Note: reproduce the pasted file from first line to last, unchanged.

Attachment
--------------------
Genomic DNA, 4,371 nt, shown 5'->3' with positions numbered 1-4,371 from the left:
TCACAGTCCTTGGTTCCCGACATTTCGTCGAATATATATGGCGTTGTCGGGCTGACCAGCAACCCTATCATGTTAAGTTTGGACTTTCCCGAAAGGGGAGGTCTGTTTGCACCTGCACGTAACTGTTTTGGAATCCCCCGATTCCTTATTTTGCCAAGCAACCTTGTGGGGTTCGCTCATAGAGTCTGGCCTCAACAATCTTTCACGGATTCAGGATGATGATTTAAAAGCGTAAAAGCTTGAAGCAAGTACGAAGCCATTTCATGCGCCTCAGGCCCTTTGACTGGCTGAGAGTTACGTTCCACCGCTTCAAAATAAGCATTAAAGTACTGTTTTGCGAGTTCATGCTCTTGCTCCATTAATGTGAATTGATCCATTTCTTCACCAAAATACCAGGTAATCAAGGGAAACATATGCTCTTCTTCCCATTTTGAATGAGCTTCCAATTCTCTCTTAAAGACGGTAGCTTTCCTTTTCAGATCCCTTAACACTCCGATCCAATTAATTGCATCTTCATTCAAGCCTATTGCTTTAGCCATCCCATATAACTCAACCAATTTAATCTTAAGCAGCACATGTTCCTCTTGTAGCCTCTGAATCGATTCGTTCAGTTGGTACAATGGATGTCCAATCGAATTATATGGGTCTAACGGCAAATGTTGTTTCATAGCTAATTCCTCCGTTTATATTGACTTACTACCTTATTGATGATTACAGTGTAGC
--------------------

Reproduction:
Genomic DNA, 4,371 nt, shown 5'->3' with positions numbered 1-4,371 from the left:
TCACAGTCCTTGGTTCCCGACATTTCGTCGAATATATATGGCGTTGTCGGGCTGACCAGCAACCCTATCATGTTAAGTTTGGACTTTCCCGAAAGGGGAGGTCTGTTTGCACCTGCACGTAACTGTTTTGGAATCCCCCGATTCCTTATTTTGCCAAGCAACCTTGTGGGGTTCGCTCATAGAGTCTGGCCTCAACAATCTTTCACGGATTCAGGATGATGATTTAAAAGCGTAAAAGCTTGAAGCAAGTACGAAGCCATTTCATGCGCCTCAGGCCCTTTGACTGGCTGAGAGTTACGTTCCACCGCTTCAAAATAAGCATTAAAGTACTGTTTTGCGAGTTCATGCTCTTGCTCCATTAATGTGAATTGATCCATTTCTTCACCAAAATACCAGGTAATCAAGGGAAACATATGCTCTTCTTCCCATTTTGAATGAGCTTCCAATTCTCTCTTAAAGACGGTAGCTTTCCTTTTCAGATCCCTTAACACTCCGATCCAATTAATTGCATCTTCATTCAAGCCTATTGCTTTAGCCATCCCATATAACTCAACCAATTTAATCTTAAGCAGCACATGTTCCTCTTGTAGCCTCTGAATCGATTCGTTCAGTTGGTACAATGGATGTCCAATCGAATTATATGGGTCTAACGGCAAATGTTGTTTCATAGCTAATTCCTCCGTTTATATTGACTTACTACCTTATTGATGATTACAGTGTAGC